The shooting deaths of Anton Sterling and Philando Castile at the hands of police has sparked outrage in the black community. The negative interactions between police and the Black Community has is once again in the headlines and part of a national discussion. And now that five Dallas Police officers were killed and seven injured in a shooting ambush, the divide continues to widen. ‘COMMUNITY VOICES’ host, Ron Holland talks with Brandi Williams, PR Strategist and Founder of the branding firm, BEAengaged and Jeremiah Chapman, Founder/Creative Director of Global Black Student Orientation about the tragic shooting deaths.
8. Kansas Jewish Community Shooting - April 13, 2014
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9. Charleston Emanuel AME Shooting - June 17, 2015
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10. Chattanooga Recruiting Center Shooting - July 16, 2015
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11. Umpqua Community College Shooting - October 1, 2015
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12. San Bernardino - December 2, 2015
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13. Orlando Pulse Shooting - June 12, 2016
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Continue reading Here’s How President Obama Addressed Mass Shootings During His Presidency
Here's How President Obama Addressed Mass Shootings During His Presidency
Our current president has no ability to unite the country, which is one of the most important roles as president. After two mass shooting over the weekend, Trump is only causing more stress and pain on the country. This makes us miss Obama even more.
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People have been so disgusted with Trump not acknowledging white supremacy or how his words have created danger, many have asked him not to go to Dayton, Ohio and El Paso, Texas.
Pastor Michael Grady, the father of a woman who survived the El Paso shooting said on SiriusXM, “I really believe that he should not come. What’s he going to say? I watched the newscast the other day. He read off of a teleprompter. He had no passion about what he was saying. Someone else wrote the speech. So what is he going to do? Come shake some hands, do some photo opportunities and go right back to Washington, D.C. with the same kind of rhetoric, the same kind of venomous hatred that comes out of his mouth? I would hope that he would not come to this city because part of the reason that this city is in the situation it is, is that because words matter. He has spoken devastating words about the border situation, placing people in cages and building a wall.”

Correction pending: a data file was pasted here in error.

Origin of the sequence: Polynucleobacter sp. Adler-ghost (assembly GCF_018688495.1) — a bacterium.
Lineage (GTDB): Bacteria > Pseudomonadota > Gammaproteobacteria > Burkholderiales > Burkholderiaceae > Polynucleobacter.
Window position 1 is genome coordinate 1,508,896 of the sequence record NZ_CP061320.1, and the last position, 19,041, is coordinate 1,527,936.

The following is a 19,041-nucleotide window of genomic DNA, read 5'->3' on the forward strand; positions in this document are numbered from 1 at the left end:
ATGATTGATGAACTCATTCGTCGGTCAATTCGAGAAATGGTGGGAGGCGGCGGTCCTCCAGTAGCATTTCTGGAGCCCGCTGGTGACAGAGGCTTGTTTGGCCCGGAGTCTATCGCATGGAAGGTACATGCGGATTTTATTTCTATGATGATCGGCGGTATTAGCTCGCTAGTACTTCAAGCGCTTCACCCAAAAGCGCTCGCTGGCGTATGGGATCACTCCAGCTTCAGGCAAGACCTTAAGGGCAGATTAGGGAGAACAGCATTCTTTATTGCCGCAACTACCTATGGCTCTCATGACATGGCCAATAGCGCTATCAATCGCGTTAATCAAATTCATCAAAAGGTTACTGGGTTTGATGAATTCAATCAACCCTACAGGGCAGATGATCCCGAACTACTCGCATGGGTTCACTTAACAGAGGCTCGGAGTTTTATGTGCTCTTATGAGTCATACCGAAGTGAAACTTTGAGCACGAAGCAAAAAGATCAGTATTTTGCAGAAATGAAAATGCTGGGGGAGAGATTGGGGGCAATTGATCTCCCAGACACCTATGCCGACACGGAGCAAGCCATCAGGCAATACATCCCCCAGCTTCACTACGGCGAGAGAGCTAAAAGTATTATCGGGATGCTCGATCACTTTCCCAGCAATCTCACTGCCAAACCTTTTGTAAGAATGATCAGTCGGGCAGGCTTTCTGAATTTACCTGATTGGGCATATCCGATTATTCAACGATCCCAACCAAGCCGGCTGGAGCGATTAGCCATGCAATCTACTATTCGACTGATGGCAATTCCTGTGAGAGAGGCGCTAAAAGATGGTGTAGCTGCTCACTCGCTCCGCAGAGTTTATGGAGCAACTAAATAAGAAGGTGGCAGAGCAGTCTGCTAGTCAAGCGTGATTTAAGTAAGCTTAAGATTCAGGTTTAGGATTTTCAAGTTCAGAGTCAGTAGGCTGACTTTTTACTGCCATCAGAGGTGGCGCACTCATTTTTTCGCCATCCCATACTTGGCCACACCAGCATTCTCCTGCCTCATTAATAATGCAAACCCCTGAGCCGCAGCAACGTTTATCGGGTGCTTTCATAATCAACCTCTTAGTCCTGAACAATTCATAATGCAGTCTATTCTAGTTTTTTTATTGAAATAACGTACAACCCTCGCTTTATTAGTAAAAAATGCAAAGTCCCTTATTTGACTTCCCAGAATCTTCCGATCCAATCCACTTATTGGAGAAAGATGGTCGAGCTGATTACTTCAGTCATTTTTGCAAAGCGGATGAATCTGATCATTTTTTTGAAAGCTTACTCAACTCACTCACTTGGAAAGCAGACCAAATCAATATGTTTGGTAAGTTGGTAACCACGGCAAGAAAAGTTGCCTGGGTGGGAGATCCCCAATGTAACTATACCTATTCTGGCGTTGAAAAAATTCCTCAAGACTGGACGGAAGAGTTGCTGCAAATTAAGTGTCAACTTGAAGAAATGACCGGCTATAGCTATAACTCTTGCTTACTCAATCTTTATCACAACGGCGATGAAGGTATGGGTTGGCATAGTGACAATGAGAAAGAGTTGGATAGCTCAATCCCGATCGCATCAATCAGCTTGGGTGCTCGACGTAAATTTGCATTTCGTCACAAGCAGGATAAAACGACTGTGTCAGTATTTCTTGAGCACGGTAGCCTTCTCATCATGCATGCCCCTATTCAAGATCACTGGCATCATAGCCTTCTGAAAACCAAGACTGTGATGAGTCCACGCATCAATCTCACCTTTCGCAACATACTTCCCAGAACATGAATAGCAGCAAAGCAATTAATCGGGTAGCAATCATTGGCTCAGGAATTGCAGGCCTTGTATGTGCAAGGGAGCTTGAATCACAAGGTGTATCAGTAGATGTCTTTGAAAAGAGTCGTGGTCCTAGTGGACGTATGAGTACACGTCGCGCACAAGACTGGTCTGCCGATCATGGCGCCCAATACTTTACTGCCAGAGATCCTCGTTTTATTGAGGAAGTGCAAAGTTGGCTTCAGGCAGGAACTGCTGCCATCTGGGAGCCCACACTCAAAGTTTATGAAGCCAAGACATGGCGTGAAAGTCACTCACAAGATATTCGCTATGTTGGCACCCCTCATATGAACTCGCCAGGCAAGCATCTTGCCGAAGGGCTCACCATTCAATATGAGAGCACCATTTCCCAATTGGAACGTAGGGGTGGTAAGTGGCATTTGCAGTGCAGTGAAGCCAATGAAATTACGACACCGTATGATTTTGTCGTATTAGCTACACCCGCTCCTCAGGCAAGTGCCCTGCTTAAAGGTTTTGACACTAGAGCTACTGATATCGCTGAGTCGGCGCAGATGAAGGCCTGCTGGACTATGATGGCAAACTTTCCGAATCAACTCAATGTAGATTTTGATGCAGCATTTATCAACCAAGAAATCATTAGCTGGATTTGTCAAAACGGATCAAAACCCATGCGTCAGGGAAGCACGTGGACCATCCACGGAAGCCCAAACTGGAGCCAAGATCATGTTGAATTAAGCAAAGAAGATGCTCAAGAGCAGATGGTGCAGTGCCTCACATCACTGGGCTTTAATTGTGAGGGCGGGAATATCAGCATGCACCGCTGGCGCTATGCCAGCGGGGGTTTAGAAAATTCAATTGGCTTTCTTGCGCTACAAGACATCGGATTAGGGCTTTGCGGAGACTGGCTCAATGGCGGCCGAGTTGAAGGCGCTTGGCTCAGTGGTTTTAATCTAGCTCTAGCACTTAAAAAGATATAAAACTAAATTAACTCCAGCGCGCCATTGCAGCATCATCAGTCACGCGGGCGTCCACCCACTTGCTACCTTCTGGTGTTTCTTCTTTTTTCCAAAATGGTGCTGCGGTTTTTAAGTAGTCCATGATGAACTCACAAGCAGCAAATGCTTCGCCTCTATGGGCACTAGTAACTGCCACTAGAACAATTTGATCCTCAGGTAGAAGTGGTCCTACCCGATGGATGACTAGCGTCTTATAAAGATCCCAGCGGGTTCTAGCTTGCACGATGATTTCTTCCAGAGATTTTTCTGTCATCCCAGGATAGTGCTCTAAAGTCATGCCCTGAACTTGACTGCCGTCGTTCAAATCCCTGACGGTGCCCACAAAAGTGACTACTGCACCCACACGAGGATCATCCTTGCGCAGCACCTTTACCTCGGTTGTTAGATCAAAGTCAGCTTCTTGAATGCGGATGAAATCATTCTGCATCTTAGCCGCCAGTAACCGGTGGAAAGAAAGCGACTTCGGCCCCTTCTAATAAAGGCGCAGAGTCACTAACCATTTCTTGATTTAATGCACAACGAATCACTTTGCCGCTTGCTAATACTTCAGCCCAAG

He also added, “What would they say, and what could he possibly say? … It’s time to make a decision, to take responsibility. Yes, we can call it a mental issue cause it is a mind issue. But minds are motivated by what they hear.”
While on MSNBC’s “Morning Joe” earlier this week, Rep. Veronica Escobar, D-Texas said, “Words have consequences. The president has made my community and my people the enemy. He has told the country that we are people to be feared, people to be hated. I hope that [Trump] has the self-awareness to understand that we are in pain, and we are mourning, and we are doing the very best in our typical, graceful, El Paso way to be resilient. And so I would ask his staff and his team to consider the fact that his words and his actions have played a role in this.”
She also added that her community has “been dehumanized by the president and his enablers” and that this was “one of the lowest points in American history.”
Here is how our forever president addressed mass shootings.